You’ve asked and now we’re answering. Keep them coming by commenting below your most
pressing questions on all things beauty + skincare and our new Beauty Director, make-up artist Michelle Acosta will answer them.
Being beautiful isn’t an easy job, but someone has to do it. Anyone can have a good day (eyeliner even, contour perfect, lashes extended, brow game STRONG), but the real challenge is maintaining that level of perfection. After all the hours you’ve spent experimenting with different brands, shades, and routines that works for you, it turns out that there’s a whole other set of options that you didn’t even consider.
There’s an entire bevy of brushes out on the market. Buying quality make up is obvious because that’s going to go directly on your skin, but is spending $30 for a single brush an unnecessary luxury? How often are you supposed to clean them? How do you even clean them? Relax TTFs, our readers (and me) asked Michelle for what to do and she’s here to rescue us.
Why do brush sets come with so many individual brushes? How many brushes would you recommend that someone have in their regular routine? — Lisa F.
Short answer: 1 brush for each application and/or product.
Brush sets are great, but they’re most convenient when they include the brushes you actually want. Brush sets are a great way to try different shapes and styles of brushes, and get them (hopefully!) at a better price than if you were to buy the brushes individually. But if that’s not what you’re looking for, I recommend investing in a few high-quality brushes that you buy individually. You can find brushes sold individually anywhere from Target to Tom Ford, but I HIGHLY suggest purchasing high-quality brushes for a couple of reasons in particular: they last longer (when taken care of, of course), they are made of better-quality materials that aren’t irritating on sensitive skin, and they wont “shed” as much (meaning the individual bristles won’t fall out as quickly). So, all that being said, the last question is, “what is my everyday makeup routine”? My most general advice is to have a brush for each makeup item you use. If you use 1 brush for multiple applications, say 1 brush for primer and foundation, your foundation application just can’t do its best work.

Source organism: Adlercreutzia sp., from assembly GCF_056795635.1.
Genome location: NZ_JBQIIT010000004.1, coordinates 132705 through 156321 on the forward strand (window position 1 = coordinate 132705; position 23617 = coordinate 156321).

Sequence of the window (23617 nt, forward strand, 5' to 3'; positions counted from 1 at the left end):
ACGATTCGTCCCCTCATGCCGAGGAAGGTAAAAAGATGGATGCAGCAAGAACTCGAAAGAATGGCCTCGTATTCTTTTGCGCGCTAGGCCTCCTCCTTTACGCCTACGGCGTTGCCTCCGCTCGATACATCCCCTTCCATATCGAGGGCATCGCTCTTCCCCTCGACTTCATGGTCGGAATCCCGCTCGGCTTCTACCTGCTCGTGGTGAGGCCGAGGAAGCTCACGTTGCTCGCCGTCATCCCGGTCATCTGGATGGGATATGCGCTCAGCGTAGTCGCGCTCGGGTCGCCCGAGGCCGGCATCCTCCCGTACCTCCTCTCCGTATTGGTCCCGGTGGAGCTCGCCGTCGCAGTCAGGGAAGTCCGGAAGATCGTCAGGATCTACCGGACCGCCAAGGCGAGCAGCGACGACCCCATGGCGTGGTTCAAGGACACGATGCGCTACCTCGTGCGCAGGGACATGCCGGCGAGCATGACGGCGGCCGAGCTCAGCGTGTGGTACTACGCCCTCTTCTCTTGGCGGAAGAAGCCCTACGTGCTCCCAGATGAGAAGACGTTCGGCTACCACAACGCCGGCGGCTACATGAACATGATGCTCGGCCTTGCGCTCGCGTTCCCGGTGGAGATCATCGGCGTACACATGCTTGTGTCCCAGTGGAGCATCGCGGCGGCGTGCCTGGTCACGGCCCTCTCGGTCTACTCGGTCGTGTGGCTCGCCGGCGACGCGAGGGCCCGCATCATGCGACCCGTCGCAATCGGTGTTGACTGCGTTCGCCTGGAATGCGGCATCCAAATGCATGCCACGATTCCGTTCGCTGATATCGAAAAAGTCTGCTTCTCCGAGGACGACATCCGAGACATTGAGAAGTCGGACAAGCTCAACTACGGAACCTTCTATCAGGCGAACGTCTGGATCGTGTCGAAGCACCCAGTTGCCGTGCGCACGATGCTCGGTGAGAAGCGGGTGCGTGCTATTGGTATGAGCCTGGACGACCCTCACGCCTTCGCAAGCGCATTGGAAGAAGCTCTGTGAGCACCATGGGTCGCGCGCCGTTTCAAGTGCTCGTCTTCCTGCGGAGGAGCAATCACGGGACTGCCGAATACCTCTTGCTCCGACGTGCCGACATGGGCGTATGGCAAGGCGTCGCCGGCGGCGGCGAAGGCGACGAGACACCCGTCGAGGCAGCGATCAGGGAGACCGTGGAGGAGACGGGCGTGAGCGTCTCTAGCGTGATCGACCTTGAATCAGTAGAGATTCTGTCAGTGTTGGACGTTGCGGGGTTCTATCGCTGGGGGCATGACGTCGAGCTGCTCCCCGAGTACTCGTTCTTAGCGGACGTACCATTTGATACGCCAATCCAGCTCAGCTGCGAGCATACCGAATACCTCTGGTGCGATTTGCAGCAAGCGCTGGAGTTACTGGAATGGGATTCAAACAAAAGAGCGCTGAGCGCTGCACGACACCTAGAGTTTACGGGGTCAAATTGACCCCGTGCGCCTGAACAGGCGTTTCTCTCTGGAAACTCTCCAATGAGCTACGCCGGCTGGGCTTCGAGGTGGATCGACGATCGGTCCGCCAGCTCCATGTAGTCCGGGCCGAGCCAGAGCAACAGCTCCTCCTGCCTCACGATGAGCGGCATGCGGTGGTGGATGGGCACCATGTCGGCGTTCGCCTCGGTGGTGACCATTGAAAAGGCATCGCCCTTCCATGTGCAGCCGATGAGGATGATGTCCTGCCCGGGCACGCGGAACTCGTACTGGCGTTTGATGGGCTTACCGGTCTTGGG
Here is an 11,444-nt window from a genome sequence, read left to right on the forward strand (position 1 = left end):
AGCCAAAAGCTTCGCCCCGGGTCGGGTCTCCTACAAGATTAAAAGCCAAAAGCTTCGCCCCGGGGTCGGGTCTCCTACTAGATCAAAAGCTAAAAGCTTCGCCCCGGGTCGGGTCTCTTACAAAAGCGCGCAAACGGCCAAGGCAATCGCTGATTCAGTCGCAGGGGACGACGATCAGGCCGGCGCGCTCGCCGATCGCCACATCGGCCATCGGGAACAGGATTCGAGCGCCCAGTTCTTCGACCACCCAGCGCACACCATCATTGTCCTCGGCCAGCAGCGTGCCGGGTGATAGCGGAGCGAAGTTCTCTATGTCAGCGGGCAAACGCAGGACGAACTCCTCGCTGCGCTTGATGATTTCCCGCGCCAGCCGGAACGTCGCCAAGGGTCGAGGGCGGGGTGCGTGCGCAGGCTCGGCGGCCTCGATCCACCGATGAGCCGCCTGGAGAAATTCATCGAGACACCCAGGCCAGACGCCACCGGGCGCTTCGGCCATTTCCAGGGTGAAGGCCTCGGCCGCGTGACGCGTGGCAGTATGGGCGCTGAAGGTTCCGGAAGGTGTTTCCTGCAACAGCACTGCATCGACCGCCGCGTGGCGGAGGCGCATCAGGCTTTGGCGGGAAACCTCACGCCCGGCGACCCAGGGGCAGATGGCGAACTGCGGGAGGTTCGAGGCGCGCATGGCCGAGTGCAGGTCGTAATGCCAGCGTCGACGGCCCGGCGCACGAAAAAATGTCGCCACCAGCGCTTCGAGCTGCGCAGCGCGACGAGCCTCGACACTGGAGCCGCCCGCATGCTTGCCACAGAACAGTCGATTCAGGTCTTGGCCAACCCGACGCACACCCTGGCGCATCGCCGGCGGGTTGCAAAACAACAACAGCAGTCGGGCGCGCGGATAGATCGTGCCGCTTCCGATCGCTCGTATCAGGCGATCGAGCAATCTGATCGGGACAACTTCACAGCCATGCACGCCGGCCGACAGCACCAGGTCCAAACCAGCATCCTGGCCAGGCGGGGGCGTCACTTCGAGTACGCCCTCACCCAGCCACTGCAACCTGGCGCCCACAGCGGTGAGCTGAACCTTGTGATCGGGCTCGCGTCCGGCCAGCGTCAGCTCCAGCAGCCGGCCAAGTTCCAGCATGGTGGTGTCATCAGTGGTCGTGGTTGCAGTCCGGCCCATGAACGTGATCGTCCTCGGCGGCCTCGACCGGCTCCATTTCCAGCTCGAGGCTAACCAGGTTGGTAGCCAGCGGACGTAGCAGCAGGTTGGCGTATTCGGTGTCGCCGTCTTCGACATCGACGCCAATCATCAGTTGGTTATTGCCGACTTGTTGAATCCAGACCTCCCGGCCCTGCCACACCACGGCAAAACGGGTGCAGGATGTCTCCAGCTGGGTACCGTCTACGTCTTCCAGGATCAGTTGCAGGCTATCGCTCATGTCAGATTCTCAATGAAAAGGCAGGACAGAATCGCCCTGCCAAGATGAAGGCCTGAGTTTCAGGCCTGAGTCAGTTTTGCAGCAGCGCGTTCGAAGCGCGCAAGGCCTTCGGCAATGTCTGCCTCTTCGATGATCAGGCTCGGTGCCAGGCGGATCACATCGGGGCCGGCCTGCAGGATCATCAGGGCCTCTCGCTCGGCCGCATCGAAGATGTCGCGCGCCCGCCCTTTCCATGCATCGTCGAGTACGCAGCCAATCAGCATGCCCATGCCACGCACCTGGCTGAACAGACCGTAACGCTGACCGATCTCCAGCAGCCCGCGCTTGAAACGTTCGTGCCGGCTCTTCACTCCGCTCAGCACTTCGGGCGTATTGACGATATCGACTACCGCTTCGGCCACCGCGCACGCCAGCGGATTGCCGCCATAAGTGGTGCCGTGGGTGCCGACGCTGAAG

I think one of the best ways to answer this is to tell you what I use for my everyday look: 1 brush for primer, 1 brush for liquid foundation (I’m actually using a Beauty Blender right now for the winter season), 1 brush for concealer (using your finger with a light hand can replace a brush in most cases), 1 brush for cream shadow, 1 brush to smudge my eyeliner, 1 brush for blush, and last but certainly not least, a brush to blend my eyebrows after filling them in. I use these particular brushes (all by MAC): 109, 187, 195, 217, 228, 116, and 204, respectively.
I know this might seem like a bit much, but think of it as an investment. Trust me, if you buy high-quality brushes, they will last for YEARS. I’ve had some of my brushes for almost 10 years, and they still look almost brand new. If you store your brushes properly and clean them gently, they will literally last for years and years. As a makeup artist, my collection includes over 30 brushes, each brush being able to serve many functions. Who knows, you soon might find yourself with a growing collection of great brushes!
Synthetic vs Natural. Can you end the Great Debate? — Amy G.
A simple answer lies in the application that the brush will be used for, or which product your using. Quality, as always, plays a huge role, but here’s the short answer:
Natural brushes — great for applying powders and light applications of cream products. Application examples: applying powder bronzer, setting your foundation with a powder, and eye shadow application.
Synthetic brushes — great for many liquid applications and heavy cream-product applications. Application examples: applying heavy “paint” makeup for more costume-like looks, liquid eyeliner, heavy concealer application.